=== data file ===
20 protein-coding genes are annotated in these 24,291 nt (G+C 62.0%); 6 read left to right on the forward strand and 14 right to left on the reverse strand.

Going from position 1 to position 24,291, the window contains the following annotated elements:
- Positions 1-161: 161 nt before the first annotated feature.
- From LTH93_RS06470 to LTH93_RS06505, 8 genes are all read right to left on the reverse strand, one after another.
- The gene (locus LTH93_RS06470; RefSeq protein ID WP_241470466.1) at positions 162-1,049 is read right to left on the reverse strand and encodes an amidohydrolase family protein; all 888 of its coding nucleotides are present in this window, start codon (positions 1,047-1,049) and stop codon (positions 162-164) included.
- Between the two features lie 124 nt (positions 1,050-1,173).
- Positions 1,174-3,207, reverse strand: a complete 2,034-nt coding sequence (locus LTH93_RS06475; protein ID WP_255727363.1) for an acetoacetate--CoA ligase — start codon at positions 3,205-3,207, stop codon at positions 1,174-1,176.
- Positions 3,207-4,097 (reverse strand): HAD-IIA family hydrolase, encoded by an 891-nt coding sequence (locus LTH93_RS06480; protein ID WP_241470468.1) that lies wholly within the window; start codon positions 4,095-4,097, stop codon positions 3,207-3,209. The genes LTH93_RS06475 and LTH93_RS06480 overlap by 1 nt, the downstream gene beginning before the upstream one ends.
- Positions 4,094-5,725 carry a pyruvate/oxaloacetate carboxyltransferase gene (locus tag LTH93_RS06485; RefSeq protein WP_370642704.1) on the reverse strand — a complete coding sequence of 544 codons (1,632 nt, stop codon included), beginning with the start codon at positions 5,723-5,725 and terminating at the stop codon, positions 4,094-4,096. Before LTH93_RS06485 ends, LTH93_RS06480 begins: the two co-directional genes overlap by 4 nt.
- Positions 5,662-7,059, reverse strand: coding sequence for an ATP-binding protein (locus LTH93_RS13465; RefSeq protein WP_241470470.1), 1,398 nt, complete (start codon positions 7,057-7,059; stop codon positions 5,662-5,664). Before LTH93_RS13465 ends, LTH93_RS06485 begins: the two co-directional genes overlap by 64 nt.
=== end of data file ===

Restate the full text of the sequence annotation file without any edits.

20 protein-coding genes are annotated in these 24,291 nt (G+C 62.0%); 6 read left to right on the forward strand and 14 right to left on the reverse strand.

Going from position 1 to position 24,291, the window contains the following annotated elements:
- Positions 1-161: 161 nt before the first annotated feature.
- From LTH93_RS06470 to LTH93_RS06505, 8 genes are all read right to left on the reverse strand, one after another.
- The gene (locus LTH93_RS06470; RefSeq protein ID WP_241470466.1) at positions 162-1,049 is read right to left on the reverse strand and encodes an amidohydrolase family protein; all 888 of its coding nucleotides are present in this window, start codon (positions 1,047-1,049) and stop codon (positions 162-164) included.
- Between the two features lie 124 nt (positions 1,050-1,173).
- Positions 1,174-3,207, reverse strand: a complete 2,034-nt coding sequence (locus LTH93_RS06475; protein ID WP_255727363.1) for an acetoacetate--CoA ligase — start codon at positions 3,205-3,207, stop codon at positions 1,174-1,176.
- Positions 3,207-4,097 (reverse strand): HAD-IIA family hydrolase, encoded by an 891-nt coding sequence (locus LTH93_RS06480; protein ID WP_241470468.1) that lies wholly within the window; start codon positions 4,095-4,097, stop codon positions 3,207-3,209. The genes LTH93_RS06475 and LTH93_RS06480 overlap by 1 nt, the downstream gene beginning before the upstream one ends.
- Positions 4,094-5,725 carry a pyruvate/oxaloacetate carboxyltransferase gene (locus tag LTH93_RS06485; RefSeq protein WP_370642704.1) on the reverse strand — a complete coding sequence of 544 codons (1,632 nt, stop codon included), beginning with the start codon at positions 5,723-5,725 and terminating at the stop codon, positions 4,094-4,096. Before LTH93_RS06485 ends, LTH93_RS06480 begins: the two co-directional genes overlap by 4 nt.
- Positions 5,662-7,059, reverse strand: coding sequence for an ATP-binding protein (locus LTH93_RS13465; RefSeq protein WP_241470470.1), 1,398 nt, complete (start codon positions 7,057-7,059; stop codon positions 5,662-5,664). Before LTH93_RS13465 ends, LTH93_RS06485 begins: the two co-directional genes overlap by 64 nt.